The Devil’s Dictionary (5)

I have long run a mile from engaging in any form of exercise. In discussing dawn, a time of day I rarely see, Ambrose Bierce in The Devil’s Dictionary (1906) makes the following comments; “certain old men prefer to rise about that time, taking a cold bath and a long walk with an empty stomach, and otherwise mortifying the flesh. They then point with pride to these practices as the cause of their sturdy health and ripe old years; the truth being that they are hearty and old, not because of their habits, but in spite of them. The reason we find only robust persons doing this thing is that it has killed all the others who have tried it”. I am with Bierce on that one.

When I rise I much prefer sitting down to something to eat, performing “successively (and successfully) the functions of mastication, humectation and deglutition”. I call the first meal breakfast but well-travelled Americans in Bierce’s day called it a dejeuner, “the breakfast of an American has been to Paris”. It all helps the process of digestion to occur, “the conversion of victuals into virtues. When the process is imperfect, vices are evolved instead”. The expectation is that the fare will be edible; “good to eat, and wholesome to digest, as a worm to a toad, a toad to a snake, a snake to a pig, a pig to a man, and a man to a worm”. The circularity of life, indeed.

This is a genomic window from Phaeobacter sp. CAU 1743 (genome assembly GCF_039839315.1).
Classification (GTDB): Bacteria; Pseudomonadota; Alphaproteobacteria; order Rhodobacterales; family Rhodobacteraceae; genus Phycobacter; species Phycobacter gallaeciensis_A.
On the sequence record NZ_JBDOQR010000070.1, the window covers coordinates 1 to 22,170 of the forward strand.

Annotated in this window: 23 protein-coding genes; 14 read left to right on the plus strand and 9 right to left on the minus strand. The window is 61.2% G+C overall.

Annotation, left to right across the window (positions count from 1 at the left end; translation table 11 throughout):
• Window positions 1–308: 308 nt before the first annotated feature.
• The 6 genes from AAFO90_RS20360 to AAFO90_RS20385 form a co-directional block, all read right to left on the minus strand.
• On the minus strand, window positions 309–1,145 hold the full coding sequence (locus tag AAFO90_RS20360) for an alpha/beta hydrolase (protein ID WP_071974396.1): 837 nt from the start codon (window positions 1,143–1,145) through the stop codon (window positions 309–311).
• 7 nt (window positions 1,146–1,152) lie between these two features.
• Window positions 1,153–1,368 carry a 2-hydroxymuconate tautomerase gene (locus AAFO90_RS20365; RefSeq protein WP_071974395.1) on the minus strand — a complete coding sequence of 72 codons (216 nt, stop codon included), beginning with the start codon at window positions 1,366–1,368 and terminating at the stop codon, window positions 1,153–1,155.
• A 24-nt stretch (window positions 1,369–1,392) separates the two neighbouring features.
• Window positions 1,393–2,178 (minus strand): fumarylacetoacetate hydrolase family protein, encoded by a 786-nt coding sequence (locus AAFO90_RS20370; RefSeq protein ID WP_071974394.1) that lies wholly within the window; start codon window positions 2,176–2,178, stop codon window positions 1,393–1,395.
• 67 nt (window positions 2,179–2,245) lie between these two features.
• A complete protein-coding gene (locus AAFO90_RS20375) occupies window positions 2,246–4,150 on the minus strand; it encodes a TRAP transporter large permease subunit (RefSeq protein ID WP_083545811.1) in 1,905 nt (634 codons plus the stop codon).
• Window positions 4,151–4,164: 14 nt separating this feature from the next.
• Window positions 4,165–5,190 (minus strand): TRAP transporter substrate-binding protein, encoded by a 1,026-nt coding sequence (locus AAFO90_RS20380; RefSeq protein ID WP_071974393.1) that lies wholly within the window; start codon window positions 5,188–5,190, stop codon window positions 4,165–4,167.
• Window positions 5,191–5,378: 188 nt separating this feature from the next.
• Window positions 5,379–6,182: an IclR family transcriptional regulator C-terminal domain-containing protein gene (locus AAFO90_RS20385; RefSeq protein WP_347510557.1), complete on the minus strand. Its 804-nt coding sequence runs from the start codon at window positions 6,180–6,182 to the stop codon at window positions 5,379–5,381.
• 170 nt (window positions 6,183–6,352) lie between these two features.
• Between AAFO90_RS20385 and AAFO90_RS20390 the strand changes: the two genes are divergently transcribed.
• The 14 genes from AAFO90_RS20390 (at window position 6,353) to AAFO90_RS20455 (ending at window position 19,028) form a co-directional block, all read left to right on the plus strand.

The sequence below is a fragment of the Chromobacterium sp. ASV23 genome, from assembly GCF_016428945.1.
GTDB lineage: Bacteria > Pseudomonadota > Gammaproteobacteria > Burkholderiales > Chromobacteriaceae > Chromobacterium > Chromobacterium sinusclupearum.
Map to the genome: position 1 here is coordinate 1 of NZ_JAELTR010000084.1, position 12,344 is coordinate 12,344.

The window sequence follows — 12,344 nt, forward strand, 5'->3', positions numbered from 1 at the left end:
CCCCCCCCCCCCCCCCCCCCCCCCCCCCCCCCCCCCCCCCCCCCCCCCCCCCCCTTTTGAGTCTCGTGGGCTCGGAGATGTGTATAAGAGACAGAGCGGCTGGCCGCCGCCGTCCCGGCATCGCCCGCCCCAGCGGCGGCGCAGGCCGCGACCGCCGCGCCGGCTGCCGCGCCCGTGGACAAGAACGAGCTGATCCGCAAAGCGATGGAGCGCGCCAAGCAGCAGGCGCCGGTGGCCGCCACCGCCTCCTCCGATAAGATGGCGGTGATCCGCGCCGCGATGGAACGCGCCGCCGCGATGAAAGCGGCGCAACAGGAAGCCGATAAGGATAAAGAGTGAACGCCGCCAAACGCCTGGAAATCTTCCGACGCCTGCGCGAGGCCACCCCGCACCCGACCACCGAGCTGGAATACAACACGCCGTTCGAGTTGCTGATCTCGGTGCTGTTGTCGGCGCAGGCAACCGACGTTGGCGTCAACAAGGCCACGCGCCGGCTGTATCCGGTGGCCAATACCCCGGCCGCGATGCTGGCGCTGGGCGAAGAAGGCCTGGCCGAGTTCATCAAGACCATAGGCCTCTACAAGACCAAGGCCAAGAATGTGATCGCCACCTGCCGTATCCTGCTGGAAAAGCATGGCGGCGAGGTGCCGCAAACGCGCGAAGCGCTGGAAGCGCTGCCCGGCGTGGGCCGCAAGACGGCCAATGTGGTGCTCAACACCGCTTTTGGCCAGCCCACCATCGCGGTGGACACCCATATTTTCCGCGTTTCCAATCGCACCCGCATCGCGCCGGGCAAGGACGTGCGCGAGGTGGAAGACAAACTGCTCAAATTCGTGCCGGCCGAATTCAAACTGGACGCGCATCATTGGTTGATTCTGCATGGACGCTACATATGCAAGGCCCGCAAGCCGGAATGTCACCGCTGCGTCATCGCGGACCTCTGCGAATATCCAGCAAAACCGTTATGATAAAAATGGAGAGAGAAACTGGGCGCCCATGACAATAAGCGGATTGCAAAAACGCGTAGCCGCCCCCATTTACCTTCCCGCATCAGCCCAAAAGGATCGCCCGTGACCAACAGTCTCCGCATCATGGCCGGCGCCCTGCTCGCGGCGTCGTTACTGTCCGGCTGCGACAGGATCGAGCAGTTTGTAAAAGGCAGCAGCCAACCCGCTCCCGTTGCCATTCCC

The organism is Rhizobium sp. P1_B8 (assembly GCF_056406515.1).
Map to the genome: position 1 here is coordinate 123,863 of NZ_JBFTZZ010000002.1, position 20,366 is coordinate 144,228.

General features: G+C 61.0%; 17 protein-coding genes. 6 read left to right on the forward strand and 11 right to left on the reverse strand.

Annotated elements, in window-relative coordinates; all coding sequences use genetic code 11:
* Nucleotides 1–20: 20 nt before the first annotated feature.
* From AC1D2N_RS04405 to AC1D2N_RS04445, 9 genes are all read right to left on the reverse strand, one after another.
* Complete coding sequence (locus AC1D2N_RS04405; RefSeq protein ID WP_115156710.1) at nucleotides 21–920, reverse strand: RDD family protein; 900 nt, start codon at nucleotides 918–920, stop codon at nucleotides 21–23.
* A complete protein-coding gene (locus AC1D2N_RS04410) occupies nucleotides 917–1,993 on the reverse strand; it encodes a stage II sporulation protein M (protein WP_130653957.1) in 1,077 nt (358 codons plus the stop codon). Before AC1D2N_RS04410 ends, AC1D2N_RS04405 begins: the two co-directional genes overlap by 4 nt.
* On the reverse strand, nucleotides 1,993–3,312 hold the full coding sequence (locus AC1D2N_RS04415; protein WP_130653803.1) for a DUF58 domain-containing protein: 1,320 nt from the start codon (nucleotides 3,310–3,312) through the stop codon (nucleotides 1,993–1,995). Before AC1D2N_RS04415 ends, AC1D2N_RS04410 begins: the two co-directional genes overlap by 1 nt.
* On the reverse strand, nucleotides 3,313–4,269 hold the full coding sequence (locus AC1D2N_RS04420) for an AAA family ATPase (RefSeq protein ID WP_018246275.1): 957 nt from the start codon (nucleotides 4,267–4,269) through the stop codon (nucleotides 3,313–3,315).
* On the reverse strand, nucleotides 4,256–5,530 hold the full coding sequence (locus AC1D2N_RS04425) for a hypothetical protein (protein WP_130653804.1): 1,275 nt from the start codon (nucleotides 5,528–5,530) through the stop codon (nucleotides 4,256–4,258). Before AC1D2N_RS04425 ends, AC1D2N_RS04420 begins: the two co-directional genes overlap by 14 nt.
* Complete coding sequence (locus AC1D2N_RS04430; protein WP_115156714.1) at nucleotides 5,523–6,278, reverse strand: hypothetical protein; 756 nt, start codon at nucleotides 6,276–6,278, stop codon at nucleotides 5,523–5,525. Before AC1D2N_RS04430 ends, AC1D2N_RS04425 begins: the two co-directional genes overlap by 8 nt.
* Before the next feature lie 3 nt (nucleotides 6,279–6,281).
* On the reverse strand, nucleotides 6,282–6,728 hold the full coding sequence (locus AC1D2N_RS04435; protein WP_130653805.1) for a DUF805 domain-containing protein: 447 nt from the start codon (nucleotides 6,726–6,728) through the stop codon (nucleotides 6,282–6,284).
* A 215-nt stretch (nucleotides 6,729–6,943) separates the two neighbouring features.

At the table I will deploy a fork, defined by Bierce as “an instrument used chiefly for the purpose of putting dead animals into the mouth”. He then goes to address the great knife or fork debate. “Formerly the knife was deployed for this purpose, and by many worthy persons is still thought to have many advantages over the other tool, which, however, they do not altogether reject, but use in charging the knife. The immunity of these persons from swift and awful death is one of the most striking proofs of God’s mercy to those that hate Him”. Amen to that.

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